Taxpayers Are Paying Huge Sums To A System Of ‘Middlemen’ In Puerto Rico

REUTERS/Carlos Barria

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Tim Pearce Energy Reporter
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A system of oversight, contractors and subcontractors is causing large markups on repair work for homes in hurricane-ravaged Puerto Rico, The New York Times reported.

The Federal Emergency Management Agency (FEMA) is funding a $1.2 billion program to complete small repairs and replace appliances on up to 120,000 homes in Puerto Rico. Homeowners are promised up to $20,000 worth of aid each, but that money is purchasing much less than many expected. (RELATED: Puerto Rico’s Bankrupt Government Would Lose Billions More By Joining The US As A State)

Most of the funds do not go toward paying for supplies and labor, even though the cost of each has spiked since Puerto Rico was hit by its worst hurricane in nearly a century. Roughly 60 percent of FEMA aid for homeowners is lost in a system of contractors, subcontractors and other middlemen, according to a New York Times review of invoices and contracts.

“The government’s responsibility is to watch out, to be custodians of the proper and effective use of those funds,” Luis Vega Ramos, a lawmaker with the opposition party in Puerto Rico, told TheNYT. “I don’t understand why they need to pay hundreds of millions of those dollars to middlemen who turn around and permit overpricing.”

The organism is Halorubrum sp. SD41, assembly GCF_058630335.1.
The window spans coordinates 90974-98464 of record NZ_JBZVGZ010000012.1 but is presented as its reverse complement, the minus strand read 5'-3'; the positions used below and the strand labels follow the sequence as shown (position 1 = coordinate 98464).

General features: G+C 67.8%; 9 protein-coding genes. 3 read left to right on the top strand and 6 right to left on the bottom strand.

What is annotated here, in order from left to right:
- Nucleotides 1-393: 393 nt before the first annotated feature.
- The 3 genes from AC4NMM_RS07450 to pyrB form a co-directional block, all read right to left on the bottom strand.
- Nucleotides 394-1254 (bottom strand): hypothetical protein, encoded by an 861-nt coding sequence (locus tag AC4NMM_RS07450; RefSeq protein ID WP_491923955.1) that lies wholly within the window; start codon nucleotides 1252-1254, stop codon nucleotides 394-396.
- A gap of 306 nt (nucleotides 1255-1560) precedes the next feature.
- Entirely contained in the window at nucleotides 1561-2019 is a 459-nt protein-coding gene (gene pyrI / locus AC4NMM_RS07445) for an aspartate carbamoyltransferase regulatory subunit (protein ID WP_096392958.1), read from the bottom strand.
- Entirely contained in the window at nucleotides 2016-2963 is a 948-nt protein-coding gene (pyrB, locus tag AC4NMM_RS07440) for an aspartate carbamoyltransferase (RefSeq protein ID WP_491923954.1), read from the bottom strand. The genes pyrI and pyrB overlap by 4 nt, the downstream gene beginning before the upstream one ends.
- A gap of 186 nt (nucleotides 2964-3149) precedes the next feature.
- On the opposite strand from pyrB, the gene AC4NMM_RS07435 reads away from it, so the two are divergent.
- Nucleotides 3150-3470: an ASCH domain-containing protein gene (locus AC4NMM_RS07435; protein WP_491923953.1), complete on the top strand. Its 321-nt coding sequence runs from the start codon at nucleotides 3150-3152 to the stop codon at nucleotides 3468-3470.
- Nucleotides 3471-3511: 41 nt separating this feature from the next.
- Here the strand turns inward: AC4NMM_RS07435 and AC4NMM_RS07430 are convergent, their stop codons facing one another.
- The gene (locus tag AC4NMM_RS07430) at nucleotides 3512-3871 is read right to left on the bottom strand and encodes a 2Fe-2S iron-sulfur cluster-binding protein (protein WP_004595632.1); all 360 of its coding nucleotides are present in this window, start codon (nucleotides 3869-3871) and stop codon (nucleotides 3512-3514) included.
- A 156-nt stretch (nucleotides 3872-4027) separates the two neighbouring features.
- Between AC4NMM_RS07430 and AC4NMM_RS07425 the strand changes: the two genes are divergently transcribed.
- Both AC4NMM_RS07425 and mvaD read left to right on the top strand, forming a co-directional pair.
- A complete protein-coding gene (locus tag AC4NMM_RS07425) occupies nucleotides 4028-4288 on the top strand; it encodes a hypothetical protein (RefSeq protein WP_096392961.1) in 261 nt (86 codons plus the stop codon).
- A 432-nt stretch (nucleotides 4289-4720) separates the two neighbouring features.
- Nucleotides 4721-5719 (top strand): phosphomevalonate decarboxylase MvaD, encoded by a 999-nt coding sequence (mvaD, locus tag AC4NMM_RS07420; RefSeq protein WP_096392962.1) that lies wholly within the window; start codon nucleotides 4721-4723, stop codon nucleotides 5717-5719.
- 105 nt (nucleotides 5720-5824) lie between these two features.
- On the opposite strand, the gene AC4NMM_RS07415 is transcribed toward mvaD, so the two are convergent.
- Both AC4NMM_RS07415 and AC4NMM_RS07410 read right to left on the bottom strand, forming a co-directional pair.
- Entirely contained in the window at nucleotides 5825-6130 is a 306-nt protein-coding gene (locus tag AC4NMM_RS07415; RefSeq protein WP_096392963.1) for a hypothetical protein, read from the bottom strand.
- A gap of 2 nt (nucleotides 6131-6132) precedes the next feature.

The steep markup is reasonable considering the expense of delivering to and storing goods on a remote island with heavily damaged infrastructure and a spotty power grid, contractors and Puerto Rico housing officials say. The rate hikes are necessary to pay for transportation, warehousing, insurance and taxes while ensuring the companies make enough to justify their investment.

Lucila Cabrera, 86, sits at the porch of her damaged house by Hurricane Maria, a year after the storm devastated Puerto Rico, near Barceloneta, Puerto Rico, September 18, 2018. Picture taken September 18, 2018. REUTERS/Carlos Barria

Lucila Cabrera, 86, sits at the porch of her damaged house by Hurricane Maria, a year after the storm devastated Puerto Rico, near Barceloneta, Puerto Rico, Sept. 18, 2018. REUTERS/Carlos Barria

The purchase and installation of a typical $50 door would cost about $700 in Puerto Rico. $800 power generators are being sold for $3,700. Subcontractors repair roofs for about $1.64 a square foot, but FEMA is spending around $4 a square foot by the time all the requisite paperwork is completed, according to TheNYT.

Puerto Rico’s utility, the Puerto Rico Electric Power Authority (PREPA), and FEMA were criticized in 2017 for awarding a $300 million contract to small firm in Montana with connections to Interior Secretary Ryan Zinke. Puerto Rico canceled the contract after outcry from officials and lawmakers.

Trailers of food and water were abandoned in Puerto Rico to rot without any of the contents being passed out to residents in need. The FBI has launched probes into alleged misconduct of government officials withholding supplies for themselves or others.

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